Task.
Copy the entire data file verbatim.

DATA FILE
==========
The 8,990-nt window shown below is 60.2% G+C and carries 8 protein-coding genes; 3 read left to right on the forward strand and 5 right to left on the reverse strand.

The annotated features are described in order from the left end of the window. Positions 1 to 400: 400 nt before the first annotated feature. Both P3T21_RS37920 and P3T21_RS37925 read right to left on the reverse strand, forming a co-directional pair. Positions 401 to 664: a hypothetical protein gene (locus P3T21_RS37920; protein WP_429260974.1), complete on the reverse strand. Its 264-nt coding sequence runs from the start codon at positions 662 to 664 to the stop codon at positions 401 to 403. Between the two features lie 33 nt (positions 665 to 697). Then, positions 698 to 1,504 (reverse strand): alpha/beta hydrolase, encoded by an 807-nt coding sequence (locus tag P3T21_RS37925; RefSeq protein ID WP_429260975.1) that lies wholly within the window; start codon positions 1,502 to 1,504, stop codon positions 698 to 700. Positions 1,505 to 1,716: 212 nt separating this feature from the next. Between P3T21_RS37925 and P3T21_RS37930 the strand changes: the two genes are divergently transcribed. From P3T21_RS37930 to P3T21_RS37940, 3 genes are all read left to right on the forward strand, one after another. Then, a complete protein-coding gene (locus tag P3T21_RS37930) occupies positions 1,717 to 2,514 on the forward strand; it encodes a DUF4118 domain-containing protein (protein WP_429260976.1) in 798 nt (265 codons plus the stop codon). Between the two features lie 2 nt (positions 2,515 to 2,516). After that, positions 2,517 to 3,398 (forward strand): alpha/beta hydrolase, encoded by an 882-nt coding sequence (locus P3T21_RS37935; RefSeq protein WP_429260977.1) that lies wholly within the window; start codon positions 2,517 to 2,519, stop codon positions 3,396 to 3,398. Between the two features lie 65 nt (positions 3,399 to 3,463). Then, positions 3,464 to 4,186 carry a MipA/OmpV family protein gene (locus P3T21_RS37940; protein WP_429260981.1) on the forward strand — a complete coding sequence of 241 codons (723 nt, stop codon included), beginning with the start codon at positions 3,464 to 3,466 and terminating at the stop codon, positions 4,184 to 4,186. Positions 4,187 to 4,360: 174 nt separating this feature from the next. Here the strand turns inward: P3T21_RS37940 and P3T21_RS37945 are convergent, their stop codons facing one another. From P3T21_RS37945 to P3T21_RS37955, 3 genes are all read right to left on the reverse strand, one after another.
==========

The 8,990-nt window shown below is 60.2% G+C and carries 8 protein-coding genes; 3 read left to right on the forward strand and 5 right to left on the reverse strand.

The annotated features are described in order from the left end of the window. Positions 1 to 400: 400 nt before the first annotated feature. Both P3T21_RS37920 and P3T21_RS37925 read right to left on the reverse strand, forming a co-directional pair. Positions 401 to 664: a hypothetical protein gene (locus P3T21_RS37920; protein WP_429260974.1), complete on the reverse strand. Its 264-nt coding sequence runs from the start codon at positions 662 to 664 to the stop codon at positions 401 to 403. Between the two features lie 33 nt (positions 665 to 697). Then, positions 698 to 1,504 (reverse strand): alpha/beta hydrolase, encoded by an 807-nt coding sequence (locus tag P3T21_RS37925; RefSeq protein ID WP_429260975.1) that lies wholly within the window; start codon positions 1,502 to 1,504, stop codon positions 698 to 700. Positions 1,505 to 1,716: 212 nt separating this feature from the next. Between P3T21_RS37925 and P3T21_RS37930 the strand changes: the two genes are divergently transcribed. From P3T21_RS37930 to P3T21_RS37940, 3 genes are all read left to right on the forward strand, one after another. Then, a complete protein-coding gene (locus tag P3T21_RS37930) occupies positions 1,717 to 2,514 on the forward strand; it encodes a DUF4118 domain-containing protein (protein WP_429260976.1) in 798 nt (265 codons plus the stop codon). Between the two features lie 2 nt (positions 2,515 to 2,516). After that, positions 2,517 to 3,398 (forward strand): alpha/beta hydrolase, encoded by an 882-nt coding sequence (locus P3T21_RS37935; RefSeq protein WP_429260977.1) that lies wholly within the window; start codon positions 2,517 to 2,519, stop codon positions 3,396 to 3,398. Between the two features lie 65 nt (positions 3,399 to 3,463). Then, positions 3,464 to 4,186 carry a MipA/OmpV family protein gene (locus P3T21_RS37940; protein WP_429260981.1) on the forward strand — a complete coding sequence of 241 codons (723 nt, stop codon included), beginning with the start codon at positions 3,464 to 3,466 and terminating at the stop codon, positions 4,184 to 4,186. Positions 4,187 to 4,360: 174 nt separating this feature from the next. Here the strand turns inward: P3T21_RS37940 and P3T21_RS37945 are convergent, their stop codons facing one another. From P3T21_RS37945 to P3T21_RS37955, 3 genes are all read right to left on the reverse strand, one after another.